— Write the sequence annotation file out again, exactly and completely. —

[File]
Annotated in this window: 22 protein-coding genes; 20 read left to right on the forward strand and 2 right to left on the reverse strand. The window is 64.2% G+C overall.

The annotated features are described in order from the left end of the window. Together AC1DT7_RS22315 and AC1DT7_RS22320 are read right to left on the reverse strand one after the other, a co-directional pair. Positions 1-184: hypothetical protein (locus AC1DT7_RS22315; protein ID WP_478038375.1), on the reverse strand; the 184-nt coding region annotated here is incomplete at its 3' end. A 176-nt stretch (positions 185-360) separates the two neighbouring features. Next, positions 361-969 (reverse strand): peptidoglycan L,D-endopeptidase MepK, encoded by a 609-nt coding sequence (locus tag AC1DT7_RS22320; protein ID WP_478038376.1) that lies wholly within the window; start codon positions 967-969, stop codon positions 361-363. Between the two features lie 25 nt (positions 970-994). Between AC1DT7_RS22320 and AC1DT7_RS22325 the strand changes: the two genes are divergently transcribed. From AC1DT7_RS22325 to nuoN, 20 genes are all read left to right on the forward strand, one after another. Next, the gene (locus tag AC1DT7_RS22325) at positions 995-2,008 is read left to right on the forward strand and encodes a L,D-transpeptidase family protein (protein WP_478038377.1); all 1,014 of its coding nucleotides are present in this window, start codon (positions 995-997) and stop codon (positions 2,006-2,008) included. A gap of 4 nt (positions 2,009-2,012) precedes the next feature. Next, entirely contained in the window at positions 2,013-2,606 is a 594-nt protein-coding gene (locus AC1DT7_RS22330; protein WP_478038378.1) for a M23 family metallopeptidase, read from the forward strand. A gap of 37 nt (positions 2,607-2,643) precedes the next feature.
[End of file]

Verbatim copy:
Annotated in this window: 22 protein-coding genes; 20 read left to right on the forward strand and 2 right to left on the reverse strand. The window is 64.2% G+C overall.

The annotated features are described in order from the left end of the window. Together AC1DT7_RS22315 and AC1DT7_RS22320 are read right to left on the reverse strand one after the other, a co-directional pair. Positions 1-184: hypothetical protein (locus AC1DT7_RS22315; protein ID WP_478038375.1), on the reverse strand; the 184-nt coding region annotated here is incomplete at its 3' end. A 176-nt stretch (positions 185-360) separates the two neighbouring features. Next, positions 361-969 (reverse strand): peptidoglycan L,D-endopeptidase MepK, encoded by a 609-nt coding sequence (locus tag AC1DT7_RS22320; protein ID WP_478038376.1) that lies wholly within the window; start codon positions 967-969, stop codon positions 361-363. Between the two features lie 25 nt (positions 970-994). Between AC1DT7_RS22320 and AC1DT7_RS22325 the strand changes: the two genes are divergently transcribed. From AC1DT7_RS22325 to nuoN, 20 genes are all read left to right on the forward strand, one after another. Next, the gene (locus tag AC1DT7_RS22325) at positions 995-2,008 is read left to right on the forward strand and encodes a L,D-transpeptidase family protein (protein WP_478038377.1); all 1,014 of its coding nucleotides are present in this window, start codon (positions 995-997) and stop codon (positions 2,006-2,008) included. A gap of 4 nt (positions 2,009-2,012) precedes the next feature. Next, entirely contained in the window at positions 2,013-2,606 is a 594-nt protein-coding gene (locus AC1DT7_RS22330; protein WP_478038378.1) for a M23 family metallopeptidase, read from the forward strand. A gap of 37 nt (positions 2,607-2,643) precedes the next feature.